At the top, I have the list of shared libs that will be linked in and the directories that should be searched.

Within define $(module_name)_etc_add_executable are the set of values  we need to specify for each testcase. Observe that $1 is a parameter passed in. We have to keep to a pattern of test_case.c  will end up as name of the test_case binary, but who cares, this is quite acceptable.

Last test_names is the list of all the test cases we’re going to build. Followed last but not least by the loop that iterates over the test case list.

Next. Data!

How do you copy test case user data to the data partition in an Android.mk file?

Again this was something I scratched my head about, looking through the docs, googled often and came up empty. It’s not hard but it’s not necessarily intuitive.

LOCAL_PATH:= $(call my-dir)
include $(CLEAR_VARS)

LOCAL_MODULE:= sanity.shader_test
LOCAL_MODULE_TAGS := eng
LOCAL_MODULE_CLASS := data
LOCAL_MODULE_PATH:=$(TARGET_OUT_DATA)/shader-data/execution
LOCAL_SRC_FILES := sanity.shader_test
userdatatarball: $(LOCAL_MODULE)
include $(BUILD_PREBUILT)

In this example there is but one data file. But I think you can see where it’s going. Combine with the loop example above and things get quite useful.

Some things to point out.  We need BUILD_PREBUILT since we’re not building anything. The LOCAL_SRC_FILES is our list of data. LOCAL_MODULE_PATH is where to install to.  TARGET_OUT_DATA is /data. It will create the directories for you if they don’t exist.

userdatatarball: is rule to make sure that the datafile ends up in the tarball. I couldn’t figure out a way to not have this but perhaps there is a way. I didn’t run across it.

So there you have it. There might be bugs yet. There might be a better more official way. Based on what I figured out this is what works for me.

1047, to be exact.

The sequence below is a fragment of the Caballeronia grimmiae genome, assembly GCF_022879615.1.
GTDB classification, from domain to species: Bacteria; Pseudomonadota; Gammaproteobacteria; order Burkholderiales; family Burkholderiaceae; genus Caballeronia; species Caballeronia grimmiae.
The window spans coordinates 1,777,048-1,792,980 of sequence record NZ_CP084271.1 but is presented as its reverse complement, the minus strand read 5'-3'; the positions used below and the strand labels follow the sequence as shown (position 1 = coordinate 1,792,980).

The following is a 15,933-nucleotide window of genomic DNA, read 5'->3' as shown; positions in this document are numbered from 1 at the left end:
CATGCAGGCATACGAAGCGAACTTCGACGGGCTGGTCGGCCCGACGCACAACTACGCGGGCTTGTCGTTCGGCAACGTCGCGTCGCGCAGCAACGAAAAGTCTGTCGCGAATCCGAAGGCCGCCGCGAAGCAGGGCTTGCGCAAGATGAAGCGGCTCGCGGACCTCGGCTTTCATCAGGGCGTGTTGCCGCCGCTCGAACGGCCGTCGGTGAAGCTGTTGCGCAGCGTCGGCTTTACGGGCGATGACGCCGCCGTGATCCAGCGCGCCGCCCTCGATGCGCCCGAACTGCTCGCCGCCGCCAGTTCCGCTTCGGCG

Hmm? 1047 Piglit tests running on ARM Linux.

What’s piglit?  Piglit is a test suite for OpenGL. For the most part it’s used for testing Mesa which is the open source implementation of OpenGL and OpenGL ES. It’s used on Android and Linux. If you’re writing a GL or GLES driver Piglit is a way to run graphical tests to check your implementation.

Just 60 days ago, there were basically zero OpenGL ES 2.0 tests that ran. None. I’ve been working to fix,  largely concentrating on the glslparser and shader_runner tests both stressing glsl es 1.00 which is an important component in Open GL ES 2.0. To put it into perspective a full piglit test run of all tests on my intel box for OpenGL  is about 6,900 tests.

Also, the piglit team is in the midst of doing something rather fun and that’s converting over to the use of waffle. What’s waffle?  Waffle is a way to defer to runtime which variation of GL api you’re going to use (GL, GLES) as well as what windowing system you’re going to use (X11, Wayland, etc).  So one could for instance do a complete set of test runs for say GLES 1.1, 2.0 and 3.0 in time without a recompile.

Thus far the code in question is not yet all upstream and things are still under rapid development but via my git tree you’re able to follow along and run. I’m not running on Android quite yet but that is being worked on by myself and others.

git://git.linaro.org/people/tomgall/piglit.git

Then you’ll want the gles2-all branch.

git checkout -b my-copy origin/gles2-all

(Be warned, the gles2-all branch is fairly dynamic)

Before you build piglit you’ll need to obtain, build and install waffle. Grab it from git://people.freedesktop.org/~chadversary/waffle

See the README.txt for instructions as to how to build and install.

Turning our attention back to piglit. Make sure you read the README.txt and that the software prereqs are installed. Then:

ccmake .

Turn on just the gles2 tests. Hit ‘c’ to configure.  Then hit ‘g’ to generate and last to build

make

run:

./piglit-run.py tests/all_es2.tests results/es2

and format the results.

./piglit-summary-html.py sum/es2 results/es2

After that point your web browser to the sum directory that you’ve created to see the results.

What’s next? Getting this all running on android, getting it integrated into our  lava automated test system and of course more tests.